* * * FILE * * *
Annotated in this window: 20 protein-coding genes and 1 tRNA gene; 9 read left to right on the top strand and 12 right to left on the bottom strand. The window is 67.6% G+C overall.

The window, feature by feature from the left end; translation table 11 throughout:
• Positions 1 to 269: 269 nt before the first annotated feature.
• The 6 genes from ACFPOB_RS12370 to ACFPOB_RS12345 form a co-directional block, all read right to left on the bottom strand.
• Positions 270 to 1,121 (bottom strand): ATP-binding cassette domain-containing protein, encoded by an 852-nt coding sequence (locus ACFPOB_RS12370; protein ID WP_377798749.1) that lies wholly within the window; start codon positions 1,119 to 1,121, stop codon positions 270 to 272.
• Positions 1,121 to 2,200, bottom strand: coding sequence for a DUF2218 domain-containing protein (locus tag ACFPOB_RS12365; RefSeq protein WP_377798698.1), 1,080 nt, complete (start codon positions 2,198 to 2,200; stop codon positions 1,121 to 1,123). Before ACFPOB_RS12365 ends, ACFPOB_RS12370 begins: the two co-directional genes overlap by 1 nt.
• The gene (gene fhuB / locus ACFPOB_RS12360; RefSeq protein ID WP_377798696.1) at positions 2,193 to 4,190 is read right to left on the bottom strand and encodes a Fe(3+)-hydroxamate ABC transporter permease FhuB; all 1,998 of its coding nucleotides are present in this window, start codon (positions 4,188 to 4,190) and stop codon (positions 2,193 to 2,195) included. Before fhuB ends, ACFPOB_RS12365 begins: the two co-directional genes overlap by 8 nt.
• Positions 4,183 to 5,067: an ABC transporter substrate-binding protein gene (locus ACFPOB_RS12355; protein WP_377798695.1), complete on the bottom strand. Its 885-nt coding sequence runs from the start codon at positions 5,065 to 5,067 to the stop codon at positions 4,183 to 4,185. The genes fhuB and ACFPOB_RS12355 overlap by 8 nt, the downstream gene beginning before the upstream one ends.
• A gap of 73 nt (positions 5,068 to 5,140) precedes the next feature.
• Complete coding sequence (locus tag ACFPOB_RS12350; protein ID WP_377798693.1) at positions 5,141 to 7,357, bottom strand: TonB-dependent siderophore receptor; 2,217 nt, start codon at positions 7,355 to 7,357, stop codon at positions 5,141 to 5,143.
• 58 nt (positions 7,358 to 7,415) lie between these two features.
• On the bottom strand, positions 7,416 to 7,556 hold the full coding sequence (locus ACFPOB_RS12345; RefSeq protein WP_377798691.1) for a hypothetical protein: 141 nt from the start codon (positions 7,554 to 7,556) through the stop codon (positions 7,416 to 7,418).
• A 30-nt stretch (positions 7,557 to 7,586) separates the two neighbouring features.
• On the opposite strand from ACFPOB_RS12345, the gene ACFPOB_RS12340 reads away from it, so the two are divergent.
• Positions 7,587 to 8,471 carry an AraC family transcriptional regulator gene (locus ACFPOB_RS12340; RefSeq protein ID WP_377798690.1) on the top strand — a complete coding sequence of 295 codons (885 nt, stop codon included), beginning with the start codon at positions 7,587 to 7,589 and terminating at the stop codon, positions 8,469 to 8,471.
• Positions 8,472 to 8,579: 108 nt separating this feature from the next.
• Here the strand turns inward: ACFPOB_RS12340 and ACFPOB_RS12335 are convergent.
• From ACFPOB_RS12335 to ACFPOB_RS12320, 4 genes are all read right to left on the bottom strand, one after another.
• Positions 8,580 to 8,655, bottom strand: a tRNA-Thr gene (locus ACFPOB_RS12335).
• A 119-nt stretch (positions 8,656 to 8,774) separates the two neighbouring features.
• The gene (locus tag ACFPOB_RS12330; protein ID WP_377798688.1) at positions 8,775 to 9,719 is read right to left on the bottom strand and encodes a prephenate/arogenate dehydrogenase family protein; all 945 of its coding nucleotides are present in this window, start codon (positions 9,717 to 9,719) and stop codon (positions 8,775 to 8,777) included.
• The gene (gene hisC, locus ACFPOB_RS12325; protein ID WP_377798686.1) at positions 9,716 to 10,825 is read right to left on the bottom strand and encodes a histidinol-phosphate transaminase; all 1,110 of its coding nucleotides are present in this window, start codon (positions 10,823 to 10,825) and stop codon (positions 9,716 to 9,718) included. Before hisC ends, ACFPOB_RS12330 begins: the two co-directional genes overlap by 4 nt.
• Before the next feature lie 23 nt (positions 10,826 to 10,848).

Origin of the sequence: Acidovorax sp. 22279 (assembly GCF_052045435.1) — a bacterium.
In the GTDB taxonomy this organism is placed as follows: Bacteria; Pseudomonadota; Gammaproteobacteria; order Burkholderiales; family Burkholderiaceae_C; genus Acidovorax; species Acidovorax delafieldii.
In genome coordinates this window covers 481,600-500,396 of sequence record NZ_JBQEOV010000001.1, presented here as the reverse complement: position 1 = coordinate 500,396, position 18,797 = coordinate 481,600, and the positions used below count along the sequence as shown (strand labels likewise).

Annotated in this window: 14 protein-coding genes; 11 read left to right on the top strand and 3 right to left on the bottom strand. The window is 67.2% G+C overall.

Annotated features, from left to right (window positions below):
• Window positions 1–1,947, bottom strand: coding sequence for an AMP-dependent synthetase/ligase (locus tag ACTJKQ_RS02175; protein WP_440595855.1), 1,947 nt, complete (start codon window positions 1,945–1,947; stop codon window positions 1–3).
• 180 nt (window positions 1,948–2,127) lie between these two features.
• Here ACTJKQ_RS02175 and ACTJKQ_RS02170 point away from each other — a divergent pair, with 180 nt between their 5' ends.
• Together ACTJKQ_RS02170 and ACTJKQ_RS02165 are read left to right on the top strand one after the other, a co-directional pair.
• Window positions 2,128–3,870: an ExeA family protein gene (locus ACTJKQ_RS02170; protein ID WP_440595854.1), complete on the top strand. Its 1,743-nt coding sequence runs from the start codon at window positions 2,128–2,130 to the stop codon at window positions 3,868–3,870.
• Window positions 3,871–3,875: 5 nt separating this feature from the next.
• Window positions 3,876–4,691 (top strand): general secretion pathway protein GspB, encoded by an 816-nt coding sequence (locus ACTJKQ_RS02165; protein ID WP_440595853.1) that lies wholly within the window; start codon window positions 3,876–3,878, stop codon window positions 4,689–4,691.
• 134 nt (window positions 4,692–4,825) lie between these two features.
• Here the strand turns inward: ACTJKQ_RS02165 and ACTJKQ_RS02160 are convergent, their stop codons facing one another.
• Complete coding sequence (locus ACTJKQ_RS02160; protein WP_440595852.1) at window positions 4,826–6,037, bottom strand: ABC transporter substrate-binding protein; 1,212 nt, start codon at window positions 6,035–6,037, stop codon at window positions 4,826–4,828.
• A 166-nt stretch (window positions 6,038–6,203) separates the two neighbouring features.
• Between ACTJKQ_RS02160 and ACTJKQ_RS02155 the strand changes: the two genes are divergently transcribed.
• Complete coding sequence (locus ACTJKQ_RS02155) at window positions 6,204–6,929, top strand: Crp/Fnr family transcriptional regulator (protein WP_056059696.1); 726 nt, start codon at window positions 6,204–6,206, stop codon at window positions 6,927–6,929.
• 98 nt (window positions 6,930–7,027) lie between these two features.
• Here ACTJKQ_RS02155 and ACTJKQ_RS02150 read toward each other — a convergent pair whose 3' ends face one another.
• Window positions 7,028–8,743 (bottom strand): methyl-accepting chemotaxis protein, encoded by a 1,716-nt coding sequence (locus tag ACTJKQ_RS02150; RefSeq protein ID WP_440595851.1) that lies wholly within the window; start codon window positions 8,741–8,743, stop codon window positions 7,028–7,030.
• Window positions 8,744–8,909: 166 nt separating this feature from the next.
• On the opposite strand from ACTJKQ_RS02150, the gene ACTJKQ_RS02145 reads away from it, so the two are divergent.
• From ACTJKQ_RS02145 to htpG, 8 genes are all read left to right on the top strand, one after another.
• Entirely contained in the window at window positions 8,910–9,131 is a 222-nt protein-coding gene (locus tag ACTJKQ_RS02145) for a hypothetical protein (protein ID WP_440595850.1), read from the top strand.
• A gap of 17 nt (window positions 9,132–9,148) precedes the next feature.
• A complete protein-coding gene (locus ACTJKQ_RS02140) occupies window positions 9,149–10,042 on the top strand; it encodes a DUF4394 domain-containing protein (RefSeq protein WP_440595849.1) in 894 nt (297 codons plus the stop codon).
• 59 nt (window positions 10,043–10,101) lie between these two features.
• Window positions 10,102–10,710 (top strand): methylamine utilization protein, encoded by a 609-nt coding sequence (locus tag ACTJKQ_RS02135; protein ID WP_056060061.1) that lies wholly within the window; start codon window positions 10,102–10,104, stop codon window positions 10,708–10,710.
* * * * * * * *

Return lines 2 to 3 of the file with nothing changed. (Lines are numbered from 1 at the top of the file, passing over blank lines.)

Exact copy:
The window, feature by feature from the left end; translation table 11 throughout:
• Positions 1 to 269: 269 nt before the first annotated feature.